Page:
Fitness goals are like new year resolutions because they are tricky to keep. Research shows that more than 50 percent of adults will make new year resolutions, but only 10 percent of them successfully keep their resolutions for more than a few months.
You say you have a plan.
But the best-laid plans will only work if you act on them. Your plan, based on your smart goals, makes one big assumption: that you control time and everyone else in your life plays along.
So, it’s okay if you haven’t lost 10 lbs of fat or put on 10 lbs of lean muscle before your beach holiday, as dictated by your time-bound goal.
The key is consistency. Improvise your plan to meet contingencies and you might even find new routines that eventually make your progress smoother, and even more enjoyable.
So, take control of your plan, but be conscious of when to step back and adjust when life shows you another way.
But the one thing you must do is to show up. Trust in your process and be open to the outcome.
And here’s the thing about goals: your best-laid plan can only be as good as the goal it’s meant to help you reach. In other words, you need to realise why you’re really doing this.
For example, let’s say we set our goals as “deadlift 300 lbs”, “get a six-pack”, or “run that half-marathon” by the end of three months. Because we want to impress him, her, them and ourselves. It’s those that are the real goals.
Now let’s assume you’re now a lean machine who can do all the above. Does this make you happy?
Do write down your goals. It isn’t just so you have a plan of action; it allows you to see if your goals are coming from a happy place, so that you’ll be genuinely motivated to put that plan into action.
It’s easy (and exhausting) to be immediately motivated by envy or dissatisfaction with ourselves or our lifestyles. But it’s much more fulfilling to be comfortable in our own skin. (It’s the new ‘how to win friends and influence people’.) Because, if you are, you’re able to accept others for themselves, too.
Bear in mind that we can only set goals based on our existing knowledge. If we knew better (and not just more of the same thing), we would play the long game to score life goals rather than just make isolated, short-term gains like ‘bigger arms’ or ‘nicer legs’.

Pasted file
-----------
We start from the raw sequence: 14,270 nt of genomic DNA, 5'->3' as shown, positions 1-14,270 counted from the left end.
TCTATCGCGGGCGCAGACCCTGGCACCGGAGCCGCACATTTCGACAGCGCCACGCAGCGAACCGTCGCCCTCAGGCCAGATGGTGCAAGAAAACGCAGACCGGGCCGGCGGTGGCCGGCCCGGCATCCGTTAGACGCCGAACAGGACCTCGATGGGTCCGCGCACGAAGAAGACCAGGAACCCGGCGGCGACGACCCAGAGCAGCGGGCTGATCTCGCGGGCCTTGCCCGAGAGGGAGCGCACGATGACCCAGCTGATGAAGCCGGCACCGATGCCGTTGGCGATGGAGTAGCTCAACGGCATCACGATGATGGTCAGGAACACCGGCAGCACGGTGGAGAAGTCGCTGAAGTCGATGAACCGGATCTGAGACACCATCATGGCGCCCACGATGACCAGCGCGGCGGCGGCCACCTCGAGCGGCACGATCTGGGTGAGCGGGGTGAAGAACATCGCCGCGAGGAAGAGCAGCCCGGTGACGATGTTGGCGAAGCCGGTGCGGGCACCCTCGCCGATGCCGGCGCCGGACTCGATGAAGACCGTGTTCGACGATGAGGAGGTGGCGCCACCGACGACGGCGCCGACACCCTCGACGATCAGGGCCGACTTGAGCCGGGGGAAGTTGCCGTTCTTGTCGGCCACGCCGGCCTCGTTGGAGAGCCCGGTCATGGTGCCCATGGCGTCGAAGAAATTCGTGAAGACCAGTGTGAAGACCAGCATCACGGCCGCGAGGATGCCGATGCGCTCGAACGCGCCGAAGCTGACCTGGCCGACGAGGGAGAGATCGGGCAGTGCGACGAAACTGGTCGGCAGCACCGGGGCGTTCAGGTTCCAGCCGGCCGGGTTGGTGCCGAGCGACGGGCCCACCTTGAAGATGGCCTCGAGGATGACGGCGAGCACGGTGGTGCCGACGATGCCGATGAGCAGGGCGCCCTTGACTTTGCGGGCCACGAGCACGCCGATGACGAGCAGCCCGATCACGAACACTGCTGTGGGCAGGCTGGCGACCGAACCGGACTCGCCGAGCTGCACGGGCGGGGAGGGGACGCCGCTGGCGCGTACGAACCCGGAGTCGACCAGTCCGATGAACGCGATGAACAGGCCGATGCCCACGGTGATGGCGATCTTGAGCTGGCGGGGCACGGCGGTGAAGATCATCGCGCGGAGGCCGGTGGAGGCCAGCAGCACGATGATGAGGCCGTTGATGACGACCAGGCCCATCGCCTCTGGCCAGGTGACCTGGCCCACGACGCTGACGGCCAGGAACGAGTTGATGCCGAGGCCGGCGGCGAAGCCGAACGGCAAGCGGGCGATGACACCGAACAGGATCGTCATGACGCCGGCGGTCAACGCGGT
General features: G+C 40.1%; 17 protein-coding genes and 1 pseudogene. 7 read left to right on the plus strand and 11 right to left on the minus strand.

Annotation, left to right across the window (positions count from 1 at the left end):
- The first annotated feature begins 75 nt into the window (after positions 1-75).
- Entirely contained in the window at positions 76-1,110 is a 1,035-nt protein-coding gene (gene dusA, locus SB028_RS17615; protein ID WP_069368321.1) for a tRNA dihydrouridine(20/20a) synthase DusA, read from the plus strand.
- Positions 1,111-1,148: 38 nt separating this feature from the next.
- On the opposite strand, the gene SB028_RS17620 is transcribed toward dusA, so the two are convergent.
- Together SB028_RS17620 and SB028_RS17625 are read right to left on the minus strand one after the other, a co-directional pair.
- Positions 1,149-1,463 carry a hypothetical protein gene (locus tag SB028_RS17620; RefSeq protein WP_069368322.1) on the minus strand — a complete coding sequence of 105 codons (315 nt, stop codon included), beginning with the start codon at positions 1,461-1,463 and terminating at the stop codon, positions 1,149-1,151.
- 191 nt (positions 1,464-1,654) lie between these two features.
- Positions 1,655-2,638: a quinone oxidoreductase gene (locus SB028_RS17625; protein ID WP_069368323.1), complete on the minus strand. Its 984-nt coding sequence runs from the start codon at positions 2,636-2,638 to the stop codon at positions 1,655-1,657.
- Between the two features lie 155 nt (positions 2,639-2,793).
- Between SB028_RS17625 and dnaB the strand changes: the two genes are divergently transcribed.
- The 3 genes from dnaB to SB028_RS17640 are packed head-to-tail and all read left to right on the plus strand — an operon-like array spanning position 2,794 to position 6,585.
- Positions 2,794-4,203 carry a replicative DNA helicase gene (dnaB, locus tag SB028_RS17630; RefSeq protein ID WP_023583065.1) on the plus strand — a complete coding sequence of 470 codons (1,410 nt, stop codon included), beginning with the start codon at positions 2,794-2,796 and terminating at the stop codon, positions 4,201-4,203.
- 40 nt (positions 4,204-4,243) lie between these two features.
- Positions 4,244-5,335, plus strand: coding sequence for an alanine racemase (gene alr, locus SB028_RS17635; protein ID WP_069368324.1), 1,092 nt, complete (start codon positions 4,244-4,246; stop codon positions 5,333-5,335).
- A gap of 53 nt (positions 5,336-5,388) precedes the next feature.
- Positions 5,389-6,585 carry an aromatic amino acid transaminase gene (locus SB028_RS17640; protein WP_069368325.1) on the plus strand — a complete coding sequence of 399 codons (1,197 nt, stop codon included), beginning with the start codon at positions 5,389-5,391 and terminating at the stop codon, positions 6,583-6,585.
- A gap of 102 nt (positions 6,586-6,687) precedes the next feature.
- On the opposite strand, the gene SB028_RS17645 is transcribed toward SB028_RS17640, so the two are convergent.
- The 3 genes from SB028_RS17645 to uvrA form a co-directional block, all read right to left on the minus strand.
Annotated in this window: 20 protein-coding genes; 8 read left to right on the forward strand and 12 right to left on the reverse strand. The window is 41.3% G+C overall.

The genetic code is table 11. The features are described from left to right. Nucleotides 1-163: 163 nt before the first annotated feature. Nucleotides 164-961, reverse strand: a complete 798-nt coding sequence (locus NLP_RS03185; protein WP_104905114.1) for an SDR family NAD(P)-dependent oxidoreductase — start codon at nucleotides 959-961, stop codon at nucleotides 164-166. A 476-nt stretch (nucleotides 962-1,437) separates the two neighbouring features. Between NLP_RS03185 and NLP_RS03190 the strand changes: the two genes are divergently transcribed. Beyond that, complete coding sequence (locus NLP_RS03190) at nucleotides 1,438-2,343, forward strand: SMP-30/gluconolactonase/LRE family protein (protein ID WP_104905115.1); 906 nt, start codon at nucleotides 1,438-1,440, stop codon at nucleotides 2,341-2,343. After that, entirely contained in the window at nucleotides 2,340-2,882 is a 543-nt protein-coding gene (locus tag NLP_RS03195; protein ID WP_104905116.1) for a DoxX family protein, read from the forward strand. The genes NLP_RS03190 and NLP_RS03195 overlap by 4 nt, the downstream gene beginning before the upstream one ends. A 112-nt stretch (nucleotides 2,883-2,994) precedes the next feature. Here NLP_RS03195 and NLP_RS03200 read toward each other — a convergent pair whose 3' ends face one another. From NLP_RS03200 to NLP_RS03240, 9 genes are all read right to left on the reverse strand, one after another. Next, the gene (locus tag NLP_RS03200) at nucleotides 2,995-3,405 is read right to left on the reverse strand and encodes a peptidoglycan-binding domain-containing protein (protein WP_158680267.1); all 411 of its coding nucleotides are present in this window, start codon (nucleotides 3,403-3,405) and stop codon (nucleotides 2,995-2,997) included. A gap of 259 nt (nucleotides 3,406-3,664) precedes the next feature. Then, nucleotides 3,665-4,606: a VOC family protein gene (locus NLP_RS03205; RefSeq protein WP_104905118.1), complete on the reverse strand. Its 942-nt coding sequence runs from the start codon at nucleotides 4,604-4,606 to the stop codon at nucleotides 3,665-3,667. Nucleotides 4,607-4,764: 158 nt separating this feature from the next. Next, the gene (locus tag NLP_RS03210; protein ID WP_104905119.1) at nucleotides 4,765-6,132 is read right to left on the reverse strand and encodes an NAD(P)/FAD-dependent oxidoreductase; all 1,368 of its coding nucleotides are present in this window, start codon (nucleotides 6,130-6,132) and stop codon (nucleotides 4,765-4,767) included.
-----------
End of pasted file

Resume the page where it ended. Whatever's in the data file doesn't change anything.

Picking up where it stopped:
Life goals? Being happy! Being alive with the energy to play football with the kids, surprise your partner and even make time to reconnect with friends.
Life goals are what psychologists term ‘intrinsic motivation’. How you get there is the subject of another whole article, but here’s the bullet-point version:
Try different things and find an activity you enjoy.
Participate in designing your own fitness plan if you have a trainer. What you actively learn becomes part of you.
Master the basic moves, always, for a strong fitness foundation, before adding new exercises.
Don’t try to “crush” your workout goals. “Go big or go home”? Not true. When you “go big”, you go to “Accident and Emergency”. One step at a time leads to small victories and real wins.
Track your progress. A trainer can help.
That post-workout, post-shower feeling. If that’s a high you enjoy now, imagine feeling relaxed yet energetic all the time.
As you discover more about yourself, you can pivot your plan to optimise your workouts. Goals are how we learn what works for us, and what doesn’t.
Decide what you really want, then score the fitness goals that make your life meaningful.